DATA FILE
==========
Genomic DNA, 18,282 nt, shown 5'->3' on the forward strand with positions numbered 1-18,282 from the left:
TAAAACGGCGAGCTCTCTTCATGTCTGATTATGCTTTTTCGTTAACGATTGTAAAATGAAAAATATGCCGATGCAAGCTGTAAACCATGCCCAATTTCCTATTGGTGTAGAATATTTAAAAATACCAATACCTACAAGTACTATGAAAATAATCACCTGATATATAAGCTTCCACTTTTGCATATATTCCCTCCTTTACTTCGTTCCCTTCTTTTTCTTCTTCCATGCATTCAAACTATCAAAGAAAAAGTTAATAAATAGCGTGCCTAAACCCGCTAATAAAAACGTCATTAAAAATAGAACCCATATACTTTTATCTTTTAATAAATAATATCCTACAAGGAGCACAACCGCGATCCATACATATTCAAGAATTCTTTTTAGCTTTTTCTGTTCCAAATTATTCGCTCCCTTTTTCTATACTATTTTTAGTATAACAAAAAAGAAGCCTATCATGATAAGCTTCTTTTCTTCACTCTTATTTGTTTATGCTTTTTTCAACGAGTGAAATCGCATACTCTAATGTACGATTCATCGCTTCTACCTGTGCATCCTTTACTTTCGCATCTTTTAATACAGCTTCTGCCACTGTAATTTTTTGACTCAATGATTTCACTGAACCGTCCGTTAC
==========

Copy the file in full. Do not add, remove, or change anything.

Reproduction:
Genomic DNA, 18,282 nt, shown 5'->3' on the forward strand with positions numbered 1-18,282 from the left:
TAAAACGGCGAGCTCTCTTCATGTCTGATTATGCTTTTTCGTTAACGATTGTAAAATGAAAAATATGCCGATGCAAGCTGTAAACCATGCCCAATTTCCTATTGGTGTAGAATATTTAAAAATACCAATACCTACAAGTACTATGAAAATAATCACCTGATATATAAGCTTCCACTTTTGCATATATTCCCTCCTTTACTTCGTTCCCTTCTTTTTCTTCTTCCATGCATTCAAACTATCAAAGAAAAAGTTAATAAATAGCGTGCCTAAACCCGCTAATAAAAACGTCATTAAAAATAGAACCCATATACTTTTATCTTTTAATAAATAATATCCTACAAGGAGCACAACCGCGATCCATACATATTCAAGAATTCTTTTTAGCTTTTTCTGTTCCAAATTATTCGCTCCCTTTTTCTATACTATTTTTAGTATAACAAAAAAGAAGCCTATCATGATAAGCTTCTTTTCTTCACTCTTATTTGTTTATGCTTTTTTCAACGAGTGAAATCGCATACTCTAATGTACGATTCATCGCTTCTACCTGTGCATCCTTTACTTTCGCATCTTTTAATACAGCTTCTGCCACTGTAATTTTTTGACTCAATGATTTCACTGAACCGTCCGTTAC